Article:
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Network-based modeling of drug effects on disease module in systemic sclerosis

Authors
  • Kim, Ki-Jo1, 2
  • Moon, Su-Jin1
  • Park, Kyung-Su1
  • 1 The Catholic University of Korea, Seoul, Republic of Korea , Seoul (South Korea)
  • 2 St. Vincent’s Hospital, 93 Jungbu-daero, Paldal-gu, Suwon, Gyeonggi-do, 16247, Republic of Korea , Suwon (South Korea)
Type
Published Article
Journal
Scientific Reports
Publisher
Springer Nature
Publication Date
Aug 07, 2020
Volume
10
Issue
1
Identifiers
DOI: 10.1038/s41598-020-70280-y
Source
Springer Nature
License
Green

Abstract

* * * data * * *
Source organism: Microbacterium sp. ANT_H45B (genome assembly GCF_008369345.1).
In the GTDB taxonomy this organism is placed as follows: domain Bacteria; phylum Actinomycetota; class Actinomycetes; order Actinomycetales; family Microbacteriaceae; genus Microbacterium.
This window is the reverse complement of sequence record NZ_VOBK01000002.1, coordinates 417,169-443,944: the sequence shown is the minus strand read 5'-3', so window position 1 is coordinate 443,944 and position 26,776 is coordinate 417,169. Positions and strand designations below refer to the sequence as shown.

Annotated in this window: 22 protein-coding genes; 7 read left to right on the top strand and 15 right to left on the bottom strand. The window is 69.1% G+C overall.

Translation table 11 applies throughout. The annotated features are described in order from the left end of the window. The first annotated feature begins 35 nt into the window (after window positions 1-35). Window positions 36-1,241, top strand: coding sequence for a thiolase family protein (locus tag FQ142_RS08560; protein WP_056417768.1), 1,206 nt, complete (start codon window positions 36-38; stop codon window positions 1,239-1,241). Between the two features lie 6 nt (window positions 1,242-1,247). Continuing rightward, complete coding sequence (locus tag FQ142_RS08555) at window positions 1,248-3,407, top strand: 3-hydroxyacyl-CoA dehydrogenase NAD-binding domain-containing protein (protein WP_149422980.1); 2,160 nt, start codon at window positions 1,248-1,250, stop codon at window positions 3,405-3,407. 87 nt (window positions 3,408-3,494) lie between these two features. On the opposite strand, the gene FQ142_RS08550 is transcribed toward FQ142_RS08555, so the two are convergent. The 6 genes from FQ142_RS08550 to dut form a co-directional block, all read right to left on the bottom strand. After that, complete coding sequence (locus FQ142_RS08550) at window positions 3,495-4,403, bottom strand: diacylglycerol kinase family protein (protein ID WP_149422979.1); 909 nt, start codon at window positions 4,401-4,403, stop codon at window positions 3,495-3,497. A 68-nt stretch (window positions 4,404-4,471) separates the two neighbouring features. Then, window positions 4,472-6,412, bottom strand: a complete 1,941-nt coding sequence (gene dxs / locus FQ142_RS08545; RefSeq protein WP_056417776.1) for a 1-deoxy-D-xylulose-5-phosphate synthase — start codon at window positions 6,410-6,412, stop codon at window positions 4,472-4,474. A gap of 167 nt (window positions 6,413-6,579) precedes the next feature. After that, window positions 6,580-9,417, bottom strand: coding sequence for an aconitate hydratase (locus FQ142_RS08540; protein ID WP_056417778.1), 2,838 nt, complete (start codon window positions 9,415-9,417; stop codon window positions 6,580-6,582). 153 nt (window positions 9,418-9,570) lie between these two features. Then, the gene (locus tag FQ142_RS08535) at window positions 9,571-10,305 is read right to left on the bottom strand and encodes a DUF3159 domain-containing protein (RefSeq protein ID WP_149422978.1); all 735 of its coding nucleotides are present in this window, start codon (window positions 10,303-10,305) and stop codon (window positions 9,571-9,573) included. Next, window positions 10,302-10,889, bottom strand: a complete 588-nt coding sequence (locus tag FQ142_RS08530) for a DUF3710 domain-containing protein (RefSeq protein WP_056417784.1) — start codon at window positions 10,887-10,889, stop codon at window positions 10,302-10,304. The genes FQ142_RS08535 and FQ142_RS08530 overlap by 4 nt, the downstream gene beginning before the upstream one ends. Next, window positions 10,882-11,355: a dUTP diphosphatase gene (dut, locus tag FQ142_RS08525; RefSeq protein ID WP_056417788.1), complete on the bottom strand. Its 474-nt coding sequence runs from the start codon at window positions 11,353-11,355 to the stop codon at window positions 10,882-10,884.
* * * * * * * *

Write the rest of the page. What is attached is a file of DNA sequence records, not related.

The network-based proximity between drug targets and disease genes can provide novel insights regarding the repercussions, interplay, and repositioning of drugs in the context of disease. Current understanding and treatment for reversing of the fibrotic process is limited in systemic sclerosis (SSc). We have developed a network-based analysis for drug effects that takes into account the human interactome network, proximity measures between drug targets and disease-associated genes, genome-wide gene expression and disease modules that emerge through pertinent analysis. Currently used and potential drugs showed a wide variation in proximity to SSc-associated genes and distinctive proximity to the SSc-relevant pathways, depending on their class and targets. Tyrosine kinase inhibitors (TyKIs) approach disease gene through multiple pathways, including both inflammatory and fibrosing processes. The SSc disease module includes the emerging molecular targets and is in better accord with the current knowledge of the pathophysiology of the disease. In the disease-module network, the greatest perturbing activity was shown by nintedanib, followed by imatinib, dasatinib, and acetylcysteine. Suppression of the SSc-relevant pathways and alleviation of the skin fibrosis was remarkable in the inflammatory subsets of the SSc patients receiving TyKI therapy. Our results show that network-based drug-disease proximity offers a novel perspective into a drug’s therapeutic effect in the SSc disease module. This could be applied to drug combinations or drug repositioning, and be helpful guiding clinical trial design and subgroup analysis.

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